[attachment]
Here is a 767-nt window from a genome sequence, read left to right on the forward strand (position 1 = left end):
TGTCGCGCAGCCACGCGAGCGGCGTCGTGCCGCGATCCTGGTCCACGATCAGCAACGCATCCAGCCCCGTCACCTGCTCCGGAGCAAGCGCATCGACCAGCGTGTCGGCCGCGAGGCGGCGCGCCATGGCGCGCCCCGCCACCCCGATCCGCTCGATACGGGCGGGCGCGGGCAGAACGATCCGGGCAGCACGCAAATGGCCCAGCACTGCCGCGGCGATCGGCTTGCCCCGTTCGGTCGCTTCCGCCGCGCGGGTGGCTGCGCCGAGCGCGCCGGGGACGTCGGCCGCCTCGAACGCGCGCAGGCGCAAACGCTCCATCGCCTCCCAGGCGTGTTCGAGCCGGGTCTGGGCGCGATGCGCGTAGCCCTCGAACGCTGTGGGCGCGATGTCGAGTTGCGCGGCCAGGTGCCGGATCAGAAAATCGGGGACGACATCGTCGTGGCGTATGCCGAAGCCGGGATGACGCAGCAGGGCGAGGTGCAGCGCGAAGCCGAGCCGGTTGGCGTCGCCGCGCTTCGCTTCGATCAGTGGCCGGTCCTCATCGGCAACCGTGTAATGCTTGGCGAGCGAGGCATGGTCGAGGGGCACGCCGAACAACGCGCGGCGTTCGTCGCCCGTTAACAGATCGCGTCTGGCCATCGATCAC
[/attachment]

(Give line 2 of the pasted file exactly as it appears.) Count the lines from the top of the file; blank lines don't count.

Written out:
TGTCGCGCAGCCACGCGAGCGGCGTCGTGCCGCGATCCTGGTCCACGATCAGCAACGCATCCAGCCCCGTCACCTGCTCCGGAGCAAGCGCATCGACCAGCGTGTCGGCCGCGAGGCGGCGCGCCATGGCGCGCCCCGCCACCCCGATCCGCTCGATACGGGCGGGCGCGGGCAGAACGATCCGGGCAGCACGCAAATGGCCCAGCACTGCCGCGGCGATCGGCTTGCCCCGTTCGGTCGCTTCCGCCGCGCGGGTGGCTGCGCCGAGCGCGCCGGGGACGTCGGCCGCCTCGAACGCGCGCAGGCGCAAACGCTCCATCGCCTCCCAGGCGTGTTCGAGCCGGGTCTGGGCGCGATGCGCGTAGCCCTCGAACGCTGTGGGCGCGATGTCGAGTTGCGCGGCCAGGTGCCGGATCAGAAAATCGGGGACGACATCGTCGTGGCGTATGCCGAAGCCGGGATGACGCAGCAGGGCGAGGTGCAGCGCGAAGCCGAGCCGGTTGGCGTCGCCGCGCTTCGCTTCGATCAGTGGCCGGTCCTCATCGGCAACCGTGTAATGCTTGGCGAGCGAGGCATGGTCGAGGGGCACGCCGAACAACGCGCGGCGTTCGTCGCCCGTTAACAGATCGCGTCTGGCCATCGATCAC